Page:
Tim Cook doth protest too much about privacy

Tim Cook. Image by iphonedigital via Flickr

In Time magazine’s latest issue, which is devoted to the theme of this year’s Davos conference—”Navigating the Fourth Industrial Revolution”—Apple CEO Tim Cook has an essay about one of his favorite subjects, online privacy. It’s a topic he has returned to again and again over the past few years, and the message is almost always the same: people deserve to have their privacy protected when they are on the internet or while using social services from certain companies (i.e., Facebook), but the current structure of things—the digital advertising–industrial complex—is designed to prevent this from happening. In his Time essay, Cook calls for comprehensive federal privacy legislation. “Consumers shouldn’t have to tolerate another year of companies irresponsibly amassing huge user profiles, data breaches that seem out of control and the vanishing ability to control our own digital lives,” he writes.

There are plenty of reasons to agree with Cook that privacy legislation probably should be updated, since the internet and data collection have become part of almost everything we do, and we know surprisingly little about how companies like Facebook use that data. But the subtext of many of these arguments is that only Apple cares about you and your privacy, and that it has no interest in surveilling you or your behavior, and therefore it is somehow more pure or ethical than those other tech companies. And it’s true that Apple doesn’t do anything like the kind of data-mining, active surveillance, and behavior-based targeting that Facebook and to a lesser extent Twitter and others do. One major reason why it doesn’t do this is that it doesn’t have to, since it generates billions of dollars in profit by selling physical hardware like MacBooks and iPhones. Since it isn’t primarily an advertising-based business, it doesn’t need to worry as much about things like targeting or data mining.

One thing that Cook and other Apple staffers rarely mention when talking about this topic, however, is that while the company may not engage directly in ad targeting or user surveillance, it still benefits in a significant way from those kinds of practices. In fact, it makes billions of dollars every year from them. Why? Because it has a contract with Google to feature the search giant’s toolbar in Apple products like the Safari web browser, a contract that is worth an estimated $9 billion—the vast majority of which is pure profit. Google’s search function allows people to find things they are looking for, but it also gives the company vast amounts of behavioral data that it uses in a variety of ways, including by tying that behavior to other Google products such as email. Cook’s diatribes about digital privacy would be a lot more sincere if he admitted that Apple currently gets paid handsomely to overlook its users’ privacy.

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That’s not the only area in which Apple is playing both sides of the privacy fence. Another example—one that is arguably even more serious—is the way Apple handles user privacy in China. As of last year, all of the user data stored in iCloud by Chinese citizens is under the control of state-owned China Telecom, which means that the government likely has access to whatever data it likes on Chinese users of the service (Apple says the data is encrypted, but the encryption keys are stored locally). And in China, tracking isn’t done for the purposes of ad targeting, as it is in North America and Europe—it’s done for actual targeting, so that dissidents can be identified and put on trial, or worse. Cook has said Apple had no choice but to comply with the Chinese government’s rules, but that probably isn’t much comfort to iCloud users. Apple also removed all VPN (virtual private network) apps from the iTunes store at the request of the government, because they can be used to hide a user’s location. Former Facebook security head Alex Stamos called Apple out on Twitter after a previous Cook speech.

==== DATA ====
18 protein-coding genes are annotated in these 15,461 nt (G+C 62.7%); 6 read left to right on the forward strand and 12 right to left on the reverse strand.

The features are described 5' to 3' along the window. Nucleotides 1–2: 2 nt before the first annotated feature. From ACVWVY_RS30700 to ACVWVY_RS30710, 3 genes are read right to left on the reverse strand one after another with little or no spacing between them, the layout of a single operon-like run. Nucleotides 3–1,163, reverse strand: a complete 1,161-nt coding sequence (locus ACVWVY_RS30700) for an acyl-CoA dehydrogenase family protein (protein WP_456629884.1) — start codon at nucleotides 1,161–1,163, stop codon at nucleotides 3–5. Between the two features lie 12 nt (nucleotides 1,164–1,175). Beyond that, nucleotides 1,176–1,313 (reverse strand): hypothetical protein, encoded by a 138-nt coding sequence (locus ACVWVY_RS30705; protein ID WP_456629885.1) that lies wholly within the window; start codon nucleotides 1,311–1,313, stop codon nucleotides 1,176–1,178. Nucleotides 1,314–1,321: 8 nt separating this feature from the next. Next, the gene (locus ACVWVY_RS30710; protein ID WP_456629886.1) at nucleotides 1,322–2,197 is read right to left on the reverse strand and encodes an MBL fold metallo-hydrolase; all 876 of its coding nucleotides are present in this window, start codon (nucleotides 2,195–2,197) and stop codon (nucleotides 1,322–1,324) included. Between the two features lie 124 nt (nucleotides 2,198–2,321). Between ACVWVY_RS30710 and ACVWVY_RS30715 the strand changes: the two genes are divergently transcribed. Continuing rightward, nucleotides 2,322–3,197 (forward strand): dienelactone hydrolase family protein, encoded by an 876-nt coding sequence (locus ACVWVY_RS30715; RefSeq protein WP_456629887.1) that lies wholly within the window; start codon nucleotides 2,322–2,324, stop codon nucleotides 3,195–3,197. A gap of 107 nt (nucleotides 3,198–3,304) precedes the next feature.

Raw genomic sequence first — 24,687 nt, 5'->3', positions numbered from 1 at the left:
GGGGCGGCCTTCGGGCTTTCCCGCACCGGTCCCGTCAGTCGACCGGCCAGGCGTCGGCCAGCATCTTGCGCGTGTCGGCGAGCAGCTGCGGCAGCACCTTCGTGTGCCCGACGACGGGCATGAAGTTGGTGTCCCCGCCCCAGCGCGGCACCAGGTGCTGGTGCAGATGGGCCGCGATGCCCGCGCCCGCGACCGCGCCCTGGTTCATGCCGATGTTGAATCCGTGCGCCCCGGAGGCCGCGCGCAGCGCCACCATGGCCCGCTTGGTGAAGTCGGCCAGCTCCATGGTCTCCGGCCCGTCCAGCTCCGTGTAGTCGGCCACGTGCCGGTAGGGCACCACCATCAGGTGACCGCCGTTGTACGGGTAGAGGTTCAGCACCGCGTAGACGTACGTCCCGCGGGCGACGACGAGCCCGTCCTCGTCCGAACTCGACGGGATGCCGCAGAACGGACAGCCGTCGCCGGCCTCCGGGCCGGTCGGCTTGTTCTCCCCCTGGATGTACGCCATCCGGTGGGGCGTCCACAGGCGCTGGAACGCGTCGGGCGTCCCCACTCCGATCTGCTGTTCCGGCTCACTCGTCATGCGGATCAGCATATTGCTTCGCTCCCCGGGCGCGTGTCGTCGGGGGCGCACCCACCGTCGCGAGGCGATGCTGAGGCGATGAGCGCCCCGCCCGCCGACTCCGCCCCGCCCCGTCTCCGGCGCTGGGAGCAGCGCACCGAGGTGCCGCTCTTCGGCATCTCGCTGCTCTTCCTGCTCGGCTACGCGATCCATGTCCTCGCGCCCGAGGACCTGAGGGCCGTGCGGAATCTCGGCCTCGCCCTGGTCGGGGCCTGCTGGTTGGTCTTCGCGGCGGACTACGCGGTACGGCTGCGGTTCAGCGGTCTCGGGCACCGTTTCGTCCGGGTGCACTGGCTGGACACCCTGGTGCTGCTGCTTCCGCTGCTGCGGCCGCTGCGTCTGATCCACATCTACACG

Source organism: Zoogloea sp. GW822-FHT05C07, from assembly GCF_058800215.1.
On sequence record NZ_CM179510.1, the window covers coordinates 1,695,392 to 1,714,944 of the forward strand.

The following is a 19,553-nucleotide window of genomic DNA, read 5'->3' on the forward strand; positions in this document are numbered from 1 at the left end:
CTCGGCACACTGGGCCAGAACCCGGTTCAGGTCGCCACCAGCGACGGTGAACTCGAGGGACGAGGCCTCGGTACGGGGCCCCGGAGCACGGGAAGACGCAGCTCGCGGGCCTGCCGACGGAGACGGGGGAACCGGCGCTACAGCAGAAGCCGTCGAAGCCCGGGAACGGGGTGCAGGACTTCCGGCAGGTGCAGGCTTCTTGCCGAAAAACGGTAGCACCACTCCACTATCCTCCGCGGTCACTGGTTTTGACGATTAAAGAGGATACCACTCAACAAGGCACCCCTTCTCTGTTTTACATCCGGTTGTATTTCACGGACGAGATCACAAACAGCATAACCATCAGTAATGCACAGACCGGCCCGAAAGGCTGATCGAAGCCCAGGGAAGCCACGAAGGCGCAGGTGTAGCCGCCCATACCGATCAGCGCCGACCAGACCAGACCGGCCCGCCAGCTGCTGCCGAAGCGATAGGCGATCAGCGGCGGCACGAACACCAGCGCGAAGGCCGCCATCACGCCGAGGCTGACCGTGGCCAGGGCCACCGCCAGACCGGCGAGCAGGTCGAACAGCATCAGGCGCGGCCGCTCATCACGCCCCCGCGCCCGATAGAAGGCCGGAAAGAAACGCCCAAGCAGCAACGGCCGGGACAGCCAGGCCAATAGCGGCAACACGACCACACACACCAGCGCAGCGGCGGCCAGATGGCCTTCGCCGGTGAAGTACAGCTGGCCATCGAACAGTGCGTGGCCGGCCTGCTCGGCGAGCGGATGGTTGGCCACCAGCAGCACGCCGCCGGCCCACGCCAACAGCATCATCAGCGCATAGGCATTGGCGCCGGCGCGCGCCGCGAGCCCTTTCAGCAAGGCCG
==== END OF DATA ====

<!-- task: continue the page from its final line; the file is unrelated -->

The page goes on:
One last point: apart from just appearing to be holier than everyone else in the industry, Apple arguably has a vested interest in promoting the idea of privacy regulation, because any regulatory oversight or complications stemming from such a move would by definition hit its competitors harder than it would Apple, and that could give the company a competitive advantage. If Google faces regulatory difficulties because of its data-collection policies, that might convince some users not to buy Android phones, and to opt for iPhones instead. Or it could convince people looking for cloud services to avoid Google Drive or Microsoft OneDrive and instead use Apple’s iCloud. Or it might just cripple them enough so that they don’t develop new and innovative services. None of this is to say that Cook’s passion about user privacy isn’t genuine—he may legitimately believe that data collection needs to be reined in, and he might even be right. But it’s also in Apple’s best interests to promote the idea that it is the only ethical actor in the entire tech industry, even if that isn’t actually the case.

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Mathew Ingram is CJR's chief digital writer. Previously, he was a senior writer with Fortune magazine. He has written about the intersection between media and technology since the earliest days of the commercial internet. His writing has been published in The Washington Post and the Financial Times as well as Reuters and Bloomberg.